A near-future detection of the 21cm signal from the epoch of reionization will provide unique opportunities to probe the underlying cosmology, provided that such cosmological information can be extracted with precision. To this end, we further develop effective field theory (EFT) inspired techniques for the 21cm brightness temperature field during the epoch of reionization, incorporating renormalized bias and a treatment of redshift space distortions. Notably, we confirm that in redshift space, measures of the 21cm brightness, e.g the power spectrum, should have irreducible contributions that lack a bias coefficient and therefore contain direct, astrophysics-free information about the cosmological density field; in this work, we study this effect beyond linear order. To validate our theoretical treatment, we fit the predicted EFT Fourier-space shapes to the THESAN suite of hydrodynamical simulations of reionization at the field level, where the considerable number of modes prevents overfitting. We find agreement at the level of a few percent between the 21cm power spectrum from the EFT fits and simulations over the wavenumber range $k \lesssim 0.8$ h/Mpc and neutral fraction $x_\mathrm{HI} \gtrsim 0.4$, which is imminently measurable by the Hydrogen Epoch of Reionization Array (HERA) and future experiments. The ability of the EFT to describe the 21cm signal extends to simulations that have different astrophysical prescriptions for reionization as well as simulations with interacting dark matter.

The mild form of the Weak Gravity Conjecture (WGC) requires higher derivative corrections to extremal charged black holes to increase their charge-to-mass ratio. This allows decay via emission of a smaller extremal black hole. In this paper, we investigate if similar constraints hold for extremal rotating black holes. We do so by considering the leading higher derivative corrections to the four-dimensional Kerr black hole and five-dimensional Myers-Perry black hole. We use a known mapping of these rotating solutions to a four-dimensional non-rotating dyonic Kaluza-Klein black hole and impose the WGC on this charged solution. Going back again to the rotating solutions, this fixes the sign of the corrections to the rotating extremality bounds. The sign of the corrections is non-universal, depending on the black hole under consideration. We argue that this is not at odds with black hole decay, because of the presence of a superradiant instability that persists in the extremal limit. When this instability is present, the WGC is implied for the four-dimensional charged black hole.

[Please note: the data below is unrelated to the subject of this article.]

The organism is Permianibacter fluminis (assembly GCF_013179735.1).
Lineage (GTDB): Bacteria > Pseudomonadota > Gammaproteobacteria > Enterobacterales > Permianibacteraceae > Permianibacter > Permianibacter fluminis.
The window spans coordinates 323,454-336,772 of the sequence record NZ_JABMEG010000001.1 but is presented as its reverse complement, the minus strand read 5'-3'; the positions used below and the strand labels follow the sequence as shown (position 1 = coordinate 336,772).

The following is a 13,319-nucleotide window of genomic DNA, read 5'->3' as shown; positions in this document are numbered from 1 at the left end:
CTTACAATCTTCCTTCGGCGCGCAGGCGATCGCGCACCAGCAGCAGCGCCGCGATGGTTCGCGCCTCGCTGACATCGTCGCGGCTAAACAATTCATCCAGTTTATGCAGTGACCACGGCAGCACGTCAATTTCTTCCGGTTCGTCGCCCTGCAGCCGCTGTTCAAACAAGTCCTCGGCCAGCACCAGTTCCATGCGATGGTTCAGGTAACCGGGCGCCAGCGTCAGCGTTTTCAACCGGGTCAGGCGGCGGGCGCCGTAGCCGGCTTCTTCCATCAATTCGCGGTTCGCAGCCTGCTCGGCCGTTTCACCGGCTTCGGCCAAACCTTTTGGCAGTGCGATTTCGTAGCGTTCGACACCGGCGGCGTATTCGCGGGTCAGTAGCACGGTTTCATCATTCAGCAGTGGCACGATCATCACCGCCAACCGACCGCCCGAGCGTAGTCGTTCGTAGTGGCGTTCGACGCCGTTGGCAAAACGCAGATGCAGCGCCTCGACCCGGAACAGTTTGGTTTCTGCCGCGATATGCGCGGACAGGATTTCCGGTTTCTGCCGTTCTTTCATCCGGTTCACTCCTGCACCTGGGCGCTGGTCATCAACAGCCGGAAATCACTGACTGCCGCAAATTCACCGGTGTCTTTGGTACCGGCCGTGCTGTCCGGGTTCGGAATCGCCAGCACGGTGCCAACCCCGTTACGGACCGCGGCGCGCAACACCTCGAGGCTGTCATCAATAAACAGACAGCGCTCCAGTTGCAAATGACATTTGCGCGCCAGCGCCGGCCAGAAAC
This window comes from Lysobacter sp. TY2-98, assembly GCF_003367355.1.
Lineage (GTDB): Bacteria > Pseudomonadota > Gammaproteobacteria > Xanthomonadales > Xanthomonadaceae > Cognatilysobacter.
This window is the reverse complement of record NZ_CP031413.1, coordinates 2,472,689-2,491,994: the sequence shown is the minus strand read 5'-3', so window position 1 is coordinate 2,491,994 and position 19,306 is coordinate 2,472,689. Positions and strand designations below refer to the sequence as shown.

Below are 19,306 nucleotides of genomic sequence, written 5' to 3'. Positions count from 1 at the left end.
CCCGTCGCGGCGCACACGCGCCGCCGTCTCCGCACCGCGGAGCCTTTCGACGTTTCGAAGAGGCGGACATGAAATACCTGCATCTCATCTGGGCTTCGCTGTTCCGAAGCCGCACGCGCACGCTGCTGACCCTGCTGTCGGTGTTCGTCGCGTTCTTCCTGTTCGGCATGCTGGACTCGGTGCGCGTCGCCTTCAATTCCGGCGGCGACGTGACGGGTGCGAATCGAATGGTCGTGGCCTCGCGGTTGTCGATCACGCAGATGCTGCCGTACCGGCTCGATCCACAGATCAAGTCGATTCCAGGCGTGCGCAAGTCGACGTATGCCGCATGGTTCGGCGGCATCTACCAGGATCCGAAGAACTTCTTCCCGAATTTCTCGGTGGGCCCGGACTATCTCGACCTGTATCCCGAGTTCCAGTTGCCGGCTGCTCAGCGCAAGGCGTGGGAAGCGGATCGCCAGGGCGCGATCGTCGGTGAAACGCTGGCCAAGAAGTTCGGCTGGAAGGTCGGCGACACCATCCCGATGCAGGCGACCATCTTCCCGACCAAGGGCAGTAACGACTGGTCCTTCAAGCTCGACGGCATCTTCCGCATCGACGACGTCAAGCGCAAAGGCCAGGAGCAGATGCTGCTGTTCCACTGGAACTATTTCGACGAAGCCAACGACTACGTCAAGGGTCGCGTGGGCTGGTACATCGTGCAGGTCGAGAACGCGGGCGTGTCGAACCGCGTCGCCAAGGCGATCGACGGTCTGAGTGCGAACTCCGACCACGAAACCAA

We show that for a range of strongly coupled theories with a first order phase transition, the domain wall or bubble velocity can be expressed in a simple way in terms of a perfect fluid hydrodynamic formula, and thus in terms of the equation of state. We test the predictions for the domain wall velocities using the gauge/gravity duality.

The dibaryon concept for the nuclear force is considered, assuming that the main attraction between the nucleons at medium distances is determined by the $s$-channel exchange of an intermediate six-quark (dibaryon) state. To construct the respective $NN$ interaction model, a microscopic six-quark description of the $NN$ system is used, in which symmetry aspects play a special role. The interaction within the dibaryon model includes a superposition of $t$-channel long-range one-pion exchange and $s$-channel dibaryon exchange. This interaction model is shown to give a good description of both elastic phase shifts and inelasticities of $NN$ scattering in various partial waves in a broad energy range from zero to 600-800 MeV and even higher. It is shown also that the suggested coupling between the external $NN$ channel and internal $6q$ channel leads to a dressing of the intermediate dibaryon state. Finally, the parameters of the dressed dibaryons corresponding to the best fit of $NN$ scattering data turn out to be very close to the parameters of the observed dibaryon resonances in those $NN$ partial configurations where their existence has been experimentally confirmed.